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The Ten Commandments

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Vawmataw:
I'm going to act like a conservative 'Murican and translate the ten commandments. I also added my references. It's surprising that it's only been mentioned but never translated.
Even though I'm against the cultural assimilation, it contains some good values.
I have to say there are several versions depending on the traditions. I'm following the Vatican one (catholic) and a bit of Exodus 20:2–17. But it doesn't really vary between the Catholic and the Protestant bibles, does it?

Vomuna tìkxìm
'Awvea tìkxim: Oe lu Eywa, ngeyä Sa'nok, ulte tìhawnu si rey'engur.
I am the Lord thy God
Muvea tìkxìm: Ke lu kea lahea Sa'nok a lu nawm, swok sì meoauniaea.
Thou shalt have no other gods before me
Pxeyvea tìkxìm: Tstxori peyä fìfya nga leioae sayi fpi meuia sì tìme'em.
Thou shalt not take the name of the Lord thy God in vain
Tsìvea tìkxìm: Swok layu 'awvea trr kintrrä. Ngal ke tswaya' tsat ulte tsayurokx.
Remember the Sabbath day, to keep it holy.
Mrrvea tìkxìm: Ngari sa'nokur sì sempulur layu meuia.
Honor thy mother and thy father.
Puvea tìkxìm: Kawtu ke tayerkup taweyka nga. Tìreyru nga leioae sayi.
Thou shalt not kill.
Kivea tìkxìm: Muntxa a eo Eywa layen 'awlo ulte ke 'ayia.
Thou shalt not commit adultery.
Volvea tìkxìm: Nga ke mayunge zumit lapeyä nìfya'o a ke muiä.
Thou shalt not steal.
Volawvea tìkxìm: Ngal ke paylltxe aylì'ut atsleng wä tuteo.
Thou shalt not bear false witness against thy neighbor.
Vomuvea tìkxìm: Lapori kelkut, muntxatut, ioangit fu keng zumit ngal ke 'ayanla.
Thou shalt not covet thy neighbor's house; thou shalt not covet thy neighbor's wife, or his male servant, or his female servant, or his ox, or his donkey, or anything that is thy neighbor's.
Possible alternative if you prefer a less Na'vified and more faithful version:
'Awvea tìkxim: Oe lu Yawä, ngeyä Sempul a ngar heykum ftu Itsyìptì.
Muvea tìkxìm: Ke lu kea lahea Sempul a lu nawm, swok sì meoauniaea.
[...]
Tsìvea tìkxìm: Swok layu Trr Yawä(yä?). Ngal ke tswaya' tsat, tsayurokx ulte por kite'e sayi.
[...]
Kivea tìkxìm: Ngari txo livu muntxatu, muntxa ke sayi hu tute alahe.
[...]

Tirea Aean:
This makes me wonder if the Na'vi have similar (but unwritten of course) commandments. Most likely having to do with their traditional views and values of respect for nature and love for all living things and the environment to include other Na'vi people.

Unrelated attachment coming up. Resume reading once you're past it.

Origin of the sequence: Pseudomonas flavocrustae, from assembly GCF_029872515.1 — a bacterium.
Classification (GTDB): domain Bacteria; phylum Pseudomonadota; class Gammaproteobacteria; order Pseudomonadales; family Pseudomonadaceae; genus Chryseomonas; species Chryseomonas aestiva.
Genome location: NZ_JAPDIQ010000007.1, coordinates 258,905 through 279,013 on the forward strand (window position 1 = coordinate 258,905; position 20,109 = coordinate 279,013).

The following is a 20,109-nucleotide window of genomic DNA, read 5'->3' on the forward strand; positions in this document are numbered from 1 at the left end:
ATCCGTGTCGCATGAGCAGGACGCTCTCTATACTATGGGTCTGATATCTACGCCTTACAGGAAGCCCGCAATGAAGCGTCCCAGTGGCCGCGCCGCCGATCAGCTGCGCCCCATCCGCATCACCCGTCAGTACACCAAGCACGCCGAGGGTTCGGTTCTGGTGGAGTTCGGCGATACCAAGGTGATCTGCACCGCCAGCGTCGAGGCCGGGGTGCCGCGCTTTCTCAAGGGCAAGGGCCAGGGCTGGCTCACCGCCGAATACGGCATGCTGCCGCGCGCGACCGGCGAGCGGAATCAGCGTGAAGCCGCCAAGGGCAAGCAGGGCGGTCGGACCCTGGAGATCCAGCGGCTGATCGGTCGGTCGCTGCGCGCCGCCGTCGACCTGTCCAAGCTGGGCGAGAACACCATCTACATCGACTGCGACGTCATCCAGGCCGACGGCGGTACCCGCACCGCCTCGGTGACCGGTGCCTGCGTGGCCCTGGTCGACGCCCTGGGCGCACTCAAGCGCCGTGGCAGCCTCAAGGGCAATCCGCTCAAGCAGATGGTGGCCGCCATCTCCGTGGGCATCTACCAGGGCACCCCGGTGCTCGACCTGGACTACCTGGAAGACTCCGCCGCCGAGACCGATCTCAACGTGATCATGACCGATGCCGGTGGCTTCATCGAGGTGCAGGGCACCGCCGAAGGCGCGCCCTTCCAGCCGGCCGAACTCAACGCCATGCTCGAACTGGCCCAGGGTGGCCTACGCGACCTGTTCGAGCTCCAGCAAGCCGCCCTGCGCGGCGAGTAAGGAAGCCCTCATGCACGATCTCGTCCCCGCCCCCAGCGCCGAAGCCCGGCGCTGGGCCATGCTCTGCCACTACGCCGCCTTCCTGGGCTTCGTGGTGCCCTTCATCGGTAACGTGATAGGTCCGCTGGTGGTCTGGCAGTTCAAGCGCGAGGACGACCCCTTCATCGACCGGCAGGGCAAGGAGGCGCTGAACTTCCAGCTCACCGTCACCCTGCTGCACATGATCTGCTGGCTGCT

I'm also against the mixing or substituting or comparison of Eywa and the God/gods of Earth. 

And I agree that most of these commandments are great values -- like don't lie, steal, or murder.

There may be nits I overlooked or didn't correct. I just wanted to pop in and get updates on this. :)

Sent from my LG-H811 using Tapatalk

Vawmataw:
I fully understand that Yahweh isn't Eywa but you have two different cultures and spitirualities. In a human perspective, Yawä should be used, while in a Na'vi perspective this is completely alien and only recognised because someone told them. Therefore, each culture will take the most important figure. I bet I made a mistake by choosing the Na'vi perspective for a human thing. By the way, the Yawä alternative is there. :)

Toliman:
Good translation.


--- Quote from: Tirea Aean on August 05, 2016, 09:36:21 am ---This makes me wonder if the Na'vi have similar (but unwritten of course) commandments. Most likely having to do with their traditional views and values of respect for nature and love for all living things and the environment to include other Na'vi people.

--- End quote ---
I think that it would be possible.

`Eylan Ayfalulukanä:
Eltur tìtxen si. It surprises me that no translation of this pivotally important part of scripture hasn't been attempted before.

I am with Tirea Aean that there should not be a mixing of value systems in a translation that is intended for devotional reading or in a translation one might use to 'evangelize' the Na'vi (There was some interesting discussion about this early on). But that said, I think that Vamataw's take on how this might apply to the Na'vi culture is certainly appropriate. The who topic of the idea of a set of 'laws', or a 'code of honor' or several other forms it could take is certainly worthy of discussion. It may also have more or less 'laws' (eight, perhaps) because of the Na'vi number system. It also may not address all the areas addressed by the Ten Commandments, or conversely, it may address some areas where there is no parallel in the Ten Commandments. This discussion belongs more properly in 'Na'vi Customs and Culture', as it would be an extremely important part of their culture. Although there is no harm done in speculating about this topic, I bet that it is ultimately Cameronian territory.

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